Thursday, November 18, 2010

What's it like to drive in winter?

I write this post for all the billions of people out there who never get to experience a typical Canadian winter and as a result, have no idea what it's like to drive in it.

For starters, it's cold. Whereas many people cringe thinking about putting their ass on a flaming hot seat that has sat in the sun for hours, in this case you're thinking about the sudden shock of sitting on a block of ice. People whose cars are equipped with seat heaters are happy people. It gets so cold that cars truly need to be equipped with engine block heaters, which help keep the engine from becoming so cold that it becomes difficult, if not impossible to start. Before you can drive your car, you have to scrape ice and snow off of the windows. Many people don't bother doing this properly (or at all), because they're too lazy and so put themselves and others in danger because they'll end up driving while peering out through a tiny peep-hole of defrosted windshield. Others have the luxury of parking their cars in a garage and so get to skip the scraping part, smug in their ability to start their car and drive away. I fall into such a group, but I try not to rub others' noses in it. Try....

Once you're on your way on a winter road, you have a whole new set of challenges to overcome. The roads are filled with drivers occupying every part of the experience and confidence spectrum. This means you'll be sharing the road equally with speed-happy aggressive drivers who don't see any reason to slow down at one end to overly cautious steering wheel grippers who stare out their windshield with a look of unbridled horror while crawling along at one third of the speed limit. The roads themselves are a smörgåsbord of conditions, from bare pavement to patches of ice to loose snow and combinations of those three. Throw in the invisible black ice or drift of snow (think snow dune) and you have a potential game of bumper cars that would be the envy of any country fair.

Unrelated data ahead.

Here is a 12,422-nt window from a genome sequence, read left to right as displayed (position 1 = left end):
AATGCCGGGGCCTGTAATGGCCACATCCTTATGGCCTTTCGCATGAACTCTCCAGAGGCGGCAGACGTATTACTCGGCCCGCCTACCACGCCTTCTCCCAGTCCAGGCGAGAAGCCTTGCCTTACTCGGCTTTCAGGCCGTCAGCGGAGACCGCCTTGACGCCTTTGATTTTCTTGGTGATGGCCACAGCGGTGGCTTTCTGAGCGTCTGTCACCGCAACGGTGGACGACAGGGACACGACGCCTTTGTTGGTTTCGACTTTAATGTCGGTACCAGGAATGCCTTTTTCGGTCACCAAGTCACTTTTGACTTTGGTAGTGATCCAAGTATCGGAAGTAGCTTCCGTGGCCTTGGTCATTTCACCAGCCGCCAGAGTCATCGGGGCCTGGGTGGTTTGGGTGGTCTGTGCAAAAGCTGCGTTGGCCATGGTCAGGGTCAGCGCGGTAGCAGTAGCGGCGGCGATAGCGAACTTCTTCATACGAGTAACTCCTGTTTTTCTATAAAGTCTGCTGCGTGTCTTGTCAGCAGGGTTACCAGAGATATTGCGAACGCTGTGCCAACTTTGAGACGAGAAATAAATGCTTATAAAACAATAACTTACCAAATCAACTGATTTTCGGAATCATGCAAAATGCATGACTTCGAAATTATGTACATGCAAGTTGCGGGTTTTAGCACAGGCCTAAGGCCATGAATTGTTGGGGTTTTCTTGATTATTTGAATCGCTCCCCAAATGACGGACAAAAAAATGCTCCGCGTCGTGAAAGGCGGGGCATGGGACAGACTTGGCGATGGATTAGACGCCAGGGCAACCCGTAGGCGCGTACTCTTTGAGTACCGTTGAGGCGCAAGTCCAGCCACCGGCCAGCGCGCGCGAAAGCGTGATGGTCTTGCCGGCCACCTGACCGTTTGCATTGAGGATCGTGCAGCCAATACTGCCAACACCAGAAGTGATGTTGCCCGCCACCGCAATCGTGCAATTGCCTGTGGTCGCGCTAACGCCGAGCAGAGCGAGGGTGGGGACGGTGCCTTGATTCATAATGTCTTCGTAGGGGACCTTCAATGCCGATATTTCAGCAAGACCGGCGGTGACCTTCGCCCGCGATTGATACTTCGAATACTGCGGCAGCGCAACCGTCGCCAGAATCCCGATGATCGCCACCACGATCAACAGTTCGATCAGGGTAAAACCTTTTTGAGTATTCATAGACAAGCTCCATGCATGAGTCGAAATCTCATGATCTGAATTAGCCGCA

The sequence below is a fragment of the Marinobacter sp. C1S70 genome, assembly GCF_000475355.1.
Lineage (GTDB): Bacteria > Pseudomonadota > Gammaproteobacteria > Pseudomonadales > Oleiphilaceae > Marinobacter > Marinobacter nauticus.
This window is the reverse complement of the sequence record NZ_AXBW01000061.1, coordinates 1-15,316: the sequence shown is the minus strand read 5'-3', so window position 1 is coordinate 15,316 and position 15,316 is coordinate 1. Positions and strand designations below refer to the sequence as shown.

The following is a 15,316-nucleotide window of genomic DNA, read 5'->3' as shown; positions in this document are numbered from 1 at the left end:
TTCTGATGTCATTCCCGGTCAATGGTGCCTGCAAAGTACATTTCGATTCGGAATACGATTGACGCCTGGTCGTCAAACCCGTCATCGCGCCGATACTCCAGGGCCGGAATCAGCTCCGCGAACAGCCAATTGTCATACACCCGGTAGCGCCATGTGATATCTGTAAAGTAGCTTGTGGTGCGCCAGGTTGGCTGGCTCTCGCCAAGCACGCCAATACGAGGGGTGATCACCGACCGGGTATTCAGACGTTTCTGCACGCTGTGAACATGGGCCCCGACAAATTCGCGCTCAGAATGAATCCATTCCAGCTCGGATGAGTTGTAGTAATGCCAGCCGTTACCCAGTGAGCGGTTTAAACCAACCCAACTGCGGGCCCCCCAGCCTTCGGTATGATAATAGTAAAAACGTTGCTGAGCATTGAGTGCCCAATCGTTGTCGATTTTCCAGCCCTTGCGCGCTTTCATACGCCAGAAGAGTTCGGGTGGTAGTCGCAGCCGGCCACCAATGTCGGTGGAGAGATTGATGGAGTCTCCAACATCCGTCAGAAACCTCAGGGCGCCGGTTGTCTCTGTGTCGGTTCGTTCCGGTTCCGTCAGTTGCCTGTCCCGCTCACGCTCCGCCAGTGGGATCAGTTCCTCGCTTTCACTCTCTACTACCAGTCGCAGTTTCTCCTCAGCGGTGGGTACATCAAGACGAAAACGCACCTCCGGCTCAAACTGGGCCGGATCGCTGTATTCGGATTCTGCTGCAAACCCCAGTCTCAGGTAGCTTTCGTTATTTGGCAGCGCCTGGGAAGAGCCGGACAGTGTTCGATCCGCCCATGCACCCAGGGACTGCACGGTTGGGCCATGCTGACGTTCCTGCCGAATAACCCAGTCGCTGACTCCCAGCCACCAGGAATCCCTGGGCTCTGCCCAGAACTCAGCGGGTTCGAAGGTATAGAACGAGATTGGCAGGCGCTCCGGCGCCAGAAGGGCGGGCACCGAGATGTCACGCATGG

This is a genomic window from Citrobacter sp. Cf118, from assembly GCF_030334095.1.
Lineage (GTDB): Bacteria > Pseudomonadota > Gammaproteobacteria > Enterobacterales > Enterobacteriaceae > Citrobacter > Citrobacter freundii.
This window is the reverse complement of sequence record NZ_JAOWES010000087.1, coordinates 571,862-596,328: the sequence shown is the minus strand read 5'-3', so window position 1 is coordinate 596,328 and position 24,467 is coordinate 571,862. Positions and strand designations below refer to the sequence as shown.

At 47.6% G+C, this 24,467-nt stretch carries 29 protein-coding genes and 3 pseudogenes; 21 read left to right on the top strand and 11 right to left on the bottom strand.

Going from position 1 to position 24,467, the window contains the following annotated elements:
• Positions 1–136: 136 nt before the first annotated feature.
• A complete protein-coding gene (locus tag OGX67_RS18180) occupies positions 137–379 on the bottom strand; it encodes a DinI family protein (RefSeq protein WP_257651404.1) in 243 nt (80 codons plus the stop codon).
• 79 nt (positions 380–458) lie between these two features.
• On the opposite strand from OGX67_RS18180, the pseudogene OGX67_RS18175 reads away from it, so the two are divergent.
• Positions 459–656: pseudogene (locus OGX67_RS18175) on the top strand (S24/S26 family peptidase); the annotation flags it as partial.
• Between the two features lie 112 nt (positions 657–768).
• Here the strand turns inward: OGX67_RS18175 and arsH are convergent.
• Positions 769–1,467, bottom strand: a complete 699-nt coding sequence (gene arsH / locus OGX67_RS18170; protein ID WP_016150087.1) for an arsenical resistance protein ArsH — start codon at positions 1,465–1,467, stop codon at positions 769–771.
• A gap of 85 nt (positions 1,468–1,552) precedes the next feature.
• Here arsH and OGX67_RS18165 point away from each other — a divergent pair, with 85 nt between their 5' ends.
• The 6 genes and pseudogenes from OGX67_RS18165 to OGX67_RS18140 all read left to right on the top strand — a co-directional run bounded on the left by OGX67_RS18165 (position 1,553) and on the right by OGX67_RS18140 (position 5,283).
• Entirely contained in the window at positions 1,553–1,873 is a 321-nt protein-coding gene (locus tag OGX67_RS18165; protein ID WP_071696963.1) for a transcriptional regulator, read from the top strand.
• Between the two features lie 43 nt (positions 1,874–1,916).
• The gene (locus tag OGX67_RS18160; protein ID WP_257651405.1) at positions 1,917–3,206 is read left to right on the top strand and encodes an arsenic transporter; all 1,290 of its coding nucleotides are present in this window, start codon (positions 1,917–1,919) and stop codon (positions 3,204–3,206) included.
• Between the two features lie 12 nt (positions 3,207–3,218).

All of this of course would be dangerous enough if all other conditions were perfect, but they are not. For one thing, many drivers do not feel the need to put proper winter tires on their vehicles, which makes them unpredictably capable of randomly sliding all over the road in front of you. If it's snowing or the wind is blowing (or worse - both), visibility can be reduced to the point where you can't see more than a few feet in front of you. This lack of visibility can come on quite suddenly, last many seconds. When you're cruising along at 90km/h, this will cause your heart to skip a few beats. Snow can also get stirred up into a vicious frenzy by large tractor trailer trucks. Sometimes, you just follow the red lights of the vehicle in front of you and hope that they stay on the road.

Like a warrior passing fallen comrades lying dead on the battlefield, you will also pass vehicles that have slid into the ditch or wrapped themselves around various pieces of road infrastructure, or collided with other vehicles. Although you have the urge to look, your momentary inattention to the road in front of you is your almost guaranteed ticket to join them in their folly. Best to keep your eyes straight ahead, use gentle application of the steering wheel, gas pedal and brakes, leave room between you and the vehicle ahead and hope that today you will not be surrounded by a bunch of crazy adrenaline junkies who have a death wish and don't particularly care who they take along with them.

In other words........ it's a ton of fun.

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